“It’s always cool to get back to victory lane,” he said.
Busch has been there plenty of times in Atlanta, where he claimed his sixth Trucks victory to go along with four other top-10 finishes. He did a burn-out at the finish line in front of the socially distanced crowd before taking his customary bow.
The Kyle Busch Motorsports team also picked up a third-place finish from series leader John Hunter Nemechek, a fulltime competitor in Trucks.
“It’s good to see John Hunter come home with a top-three,” Busch said. “Obviously, him racing for a championship, that’s important.”
Nemechek, as the points leader, started from the pole coming off a March 5 win at Las Vegas, where he held off his car owner to take the checkered flag.
Busch got him back in Atlanta.
“I was hoping to beat Kyle, but I didn’t have anything for him at the end,” Nemechek said.
Austin Hill was second in his best showing of the season.
“That last restart we had, I was trying to save my tires a little bit,” Hill said. “The pit crew did an awesome job today, but I gave that gap up and I could never close it. I needed to be a little quicker.”
Hill, from Winston, Georgia, won’t get another chance to win at Atlanta this season. The track’s second NASCAR weekend in July includes only the Cup and Xfinity series.
“I love Atlanta Motor Speedway,” he said. “I just wish we could have gotten the job done and wish we could come back. This is a fun place to run.”
Johnny Sauter was fourth followed by Sheldon Creed in a Chevrolet – the only non-Toyota truck in the top five.
NASCAR is returning to its roots.
Even as the good ol’ boys attempt to break with the uglier parts of their history – most notably, the Confederate flag – the sport has embraced a more traditional footprint with its 2021 schedule.
That includes Atlanta Motor Speedway, which on Sunday is hosting the first of two Cup races.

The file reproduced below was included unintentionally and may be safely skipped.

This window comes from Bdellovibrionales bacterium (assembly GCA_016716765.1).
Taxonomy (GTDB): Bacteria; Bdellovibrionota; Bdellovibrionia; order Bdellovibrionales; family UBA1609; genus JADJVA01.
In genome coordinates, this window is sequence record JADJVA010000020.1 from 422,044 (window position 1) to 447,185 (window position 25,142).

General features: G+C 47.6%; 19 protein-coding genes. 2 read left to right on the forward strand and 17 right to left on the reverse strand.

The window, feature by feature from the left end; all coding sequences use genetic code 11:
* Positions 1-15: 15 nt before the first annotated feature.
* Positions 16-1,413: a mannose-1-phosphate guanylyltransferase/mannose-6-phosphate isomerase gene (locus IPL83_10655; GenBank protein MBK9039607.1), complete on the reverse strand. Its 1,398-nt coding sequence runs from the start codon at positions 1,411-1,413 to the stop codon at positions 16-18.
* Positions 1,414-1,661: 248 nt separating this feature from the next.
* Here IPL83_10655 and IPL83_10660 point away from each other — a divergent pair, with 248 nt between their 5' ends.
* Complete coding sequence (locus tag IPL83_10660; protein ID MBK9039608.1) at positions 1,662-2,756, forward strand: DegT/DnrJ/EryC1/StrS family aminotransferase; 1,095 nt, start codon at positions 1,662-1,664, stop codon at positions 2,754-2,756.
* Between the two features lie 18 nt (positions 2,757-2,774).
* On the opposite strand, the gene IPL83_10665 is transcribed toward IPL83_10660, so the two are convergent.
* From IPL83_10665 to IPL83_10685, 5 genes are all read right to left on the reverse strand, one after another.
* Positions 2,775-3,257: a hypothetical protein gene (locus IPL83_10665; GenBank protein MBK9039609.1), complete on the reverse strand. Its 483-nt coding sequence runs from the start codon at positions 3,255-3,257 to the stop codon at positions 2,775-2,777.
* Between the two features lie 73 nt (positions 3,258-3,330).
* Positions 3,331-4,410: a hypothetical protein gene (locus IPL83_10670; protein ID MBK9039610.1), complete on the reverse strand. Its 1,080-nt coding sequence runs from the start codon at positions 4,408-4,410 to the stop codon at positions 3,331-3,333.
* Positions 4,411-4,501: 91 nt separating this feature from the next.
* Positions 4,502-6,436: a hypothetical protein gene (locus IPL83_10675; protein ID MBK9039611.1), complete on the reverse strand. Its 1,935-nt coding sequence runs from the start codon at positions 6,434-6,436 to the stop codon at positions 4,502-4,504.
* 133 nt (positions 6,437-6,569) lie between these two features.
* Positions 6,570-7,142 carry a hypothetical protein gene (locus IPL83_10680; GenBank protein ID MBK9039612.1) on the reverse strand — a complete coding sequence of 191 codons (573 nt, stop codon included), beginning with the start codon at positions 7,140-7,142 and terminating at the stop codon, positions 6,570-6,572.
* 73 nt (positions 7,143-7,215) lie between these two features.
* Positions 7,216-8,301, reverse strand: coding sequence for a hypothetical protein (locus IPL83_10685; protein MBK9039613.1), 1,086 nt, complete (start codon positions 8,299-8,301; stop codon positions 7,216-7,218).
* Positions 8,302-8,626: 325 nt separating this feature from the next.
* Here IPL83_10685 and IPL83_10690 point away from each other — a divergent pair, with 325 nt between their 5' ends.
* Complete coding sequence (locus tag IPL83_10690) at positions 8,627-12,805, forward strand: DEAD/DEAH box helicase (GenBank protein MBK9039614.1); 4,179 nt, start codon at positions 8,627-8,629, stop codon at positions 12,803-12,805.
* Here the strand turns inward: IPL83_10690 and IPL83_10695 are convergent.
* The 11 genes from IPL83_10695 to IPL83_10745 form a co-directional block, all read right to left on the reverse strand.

NASCAR will return to the track in July – the first time since 2010 that the 1.54-mile tri-oval has staged a pair of events.
The drivers are certainly pleased to be making a couple of visits to one of their favorite stops, a treacherous, high-speed layout that produces some of the best racing on the Cup circuit.
“Atlanta has always been a track I enjoyed,” said Martin Truex, coming off a victory in last week’s race in Phoenix. “It’s a very fun racetrack, being able to run all over the track, just the tire wear and all those things, are things I enjoy behind the wheel.”
Nearly two decades ago, NASCAR began an effort to expand its fan base by staging more races beyond the seven states – North Carolina, South Carolina, Virginia, Georgia, Tennessee, Alabama and Florida – that had long dominated the schedule.
But with attendance dipping at many tracks and big TV ratings harder to come by from an increasingly fragmented audience, the governing body decided to shake things up by turning to its past.
The coronavirus pandemic muddled the effort in 2020, but this year’s schedule includes 19 races in those seven traditional states – the most since 2003.
Atlanta has returned to having two Cup dates. So has South Carolina’s Darlington Raceway, which was limited to one race from 2005-19. Nashville is back on the schedule for the first time since 1984.
To accommodate the changes, NASCAR dumped Chicago and Kentucky. Dover gave up one of its two races. The first race scheduled in California in February was moved because of COVID-19 restrictions, but NASCAR still has a June stop in Sonoma on the schedule.
Reigning Cup champion Chase Elliott is thrilled to have two chances to win at what he considers his home track.
“It’s always going to be a special place for me,” he said. “I spent lot of time racing Legends cars and things like that down there. For sure, I would love to go have a good run.”
If it doesn’t work out this time, he’ll get another chance in July.
Yep, Atlanta is a two-race track again.
“I’m looking forward to racing there twice this year,” Truex said.